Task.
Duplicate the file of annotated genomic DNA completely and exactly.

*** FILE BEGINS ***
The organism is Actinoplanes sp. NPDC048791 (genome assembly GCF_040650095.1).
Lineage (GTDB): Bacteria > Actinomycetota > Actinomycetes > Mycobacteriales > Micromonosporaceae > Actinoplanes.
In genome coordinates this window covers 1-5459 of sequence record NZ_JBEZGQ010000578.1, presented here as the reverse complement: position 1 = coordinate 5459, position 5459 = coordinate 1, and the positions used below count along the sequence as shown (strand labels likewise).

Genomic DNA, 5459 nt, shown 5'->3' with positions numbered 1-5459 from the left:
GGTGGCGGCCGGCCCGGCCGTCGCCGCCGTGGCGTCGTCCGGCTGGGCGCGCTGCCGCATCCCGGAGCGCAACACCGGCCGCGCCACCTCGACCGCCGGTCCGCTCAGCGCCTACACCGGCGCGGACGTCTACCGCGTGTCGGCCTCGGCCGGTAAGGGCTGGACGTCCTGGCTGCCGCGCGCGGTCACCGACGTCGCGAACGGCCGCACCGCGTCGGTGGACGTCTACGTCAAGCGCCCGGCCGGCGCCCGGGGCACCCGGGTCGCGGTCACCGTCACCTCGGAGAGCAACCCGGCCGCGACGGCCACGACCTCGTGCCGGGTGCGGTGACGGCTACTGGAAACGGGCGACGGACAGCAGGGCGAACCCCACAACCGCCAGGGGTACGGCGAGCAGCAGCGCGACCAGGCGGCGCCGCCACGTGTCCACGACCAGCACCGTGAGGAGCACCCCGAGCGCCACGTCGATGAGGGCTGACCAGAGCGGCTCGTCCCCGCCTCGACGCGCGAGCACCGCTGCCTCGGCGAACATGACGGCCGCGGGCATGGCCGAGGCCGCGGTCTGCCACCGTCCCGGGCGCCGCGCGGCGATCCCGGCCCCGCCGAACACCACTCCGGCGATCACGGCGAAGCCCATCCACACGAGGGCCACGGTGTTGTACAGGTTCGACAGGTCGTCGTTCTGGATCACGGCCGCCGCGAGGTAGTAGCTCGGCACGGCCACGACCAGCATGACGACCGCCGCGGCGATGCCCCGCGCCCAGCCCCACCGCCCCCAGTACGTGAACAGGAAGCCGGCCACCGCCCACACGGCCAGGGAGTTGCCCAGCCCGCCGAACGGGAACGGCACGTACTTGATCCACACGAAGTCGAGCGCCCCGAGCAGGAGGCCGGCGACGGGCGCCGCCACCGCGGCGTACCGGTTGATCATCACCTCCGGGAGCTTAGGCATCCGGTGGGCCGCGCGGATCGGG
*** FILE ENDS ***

The organism is Actinoplanes sp. NPDC048791 (genome assembly GCF_040650095.1).
Lineage (GTDB): Bacteria > Actinomycetota > Actinomycetes > Mycobacteriales > Micromonosporaceae > Actinoplanes.
In genome coordinates this window covers 1-5459 of sequence record NZ_JBEZGQ010000578.1, presented here as the reverse complement: position 1 = coordinate 5459, position 5459 = coordinate 1, and the positions used below count along the sequence as shown (strand labels likewise).

Genomic DNA, 5459 nt, shown 5'->3' with positions numbered 1-5459 from the left:
GGTGGCGGCCGGCCCGGCCGTCGCCGCCGTGGCGTCGTCCGGCTGGGCGCGCTGCCGCATCCCGGAGCGCAACACCGGCCGCGCCACCTCGACCGCCGGTCCGCTCAGCGCCTACACCGGCGCGGACGTCTACCGCGTGTCGGCCTCGGCCGGTAAGGGCTGGACGTCCTGGCTGCCGCGCGCGGTCACCGACGTCGCGAACGGCCGCACCGCGTCGGTGGACGTCTACGTCAAGCGCCCGGCCGGCGCCCGGGGCACCCGGGTCGCGGTCACCGTCACCTCGGAGAGCAACCCGGCCGCGACGGCCACGACCTCGTGCCGGGTGCGGTGACGGCTACTGGAAACGGGCGACGGACAGCAGGGCGAACCCCACAACCGCCAGGGGTACGGCGAGCAGCAGCGCGACCAGGCGGCGCCGCCACGTGTCCACGACCAGCACCGTGAGGAGCACCCCGAGCGCCACGTCGATGAGGGCTGACCAGAGCGGCTCGTCCCCGCCTCGACGCGCGAGCACCGCTGCCTCGGCGAACATGACGGCCGCGGGCATGGCCGAGGCCGCGGTCTGCCACCGTCCCGGGCGCCGCGCGGCGATCCCGGCCCCGCCGAACACCACTCCGGCGATCACGGCGAAGCCCATCCACACGAGGGCCACGGTGTTGTACAGGTTCGACAGGTCGTCGTTCTGGATCACGGCCGCCGCGAGGTAGTAGCTCGGCACGGCCACGACCAGCATGACGACCGCCGCGGCGATGCCCCGCGCCCAGCCCCACCGCCCCCAGTACGTGAACAGGAAGCCGGCCACCGCCCACACGGCCAGGGAGTTGCCCAGCCCGCCGAACGGGAACGGCACGTACTTGATCCACACGAAGTCGAGCGCCCCGAGCAGGAGGCCGGCGACGGGCGCCGCCACCGCGGCGTACCGGTTGATCATCACCTCCGGGAGCTTAGGCATCCGGTGGGCCGCGCGGATCGGG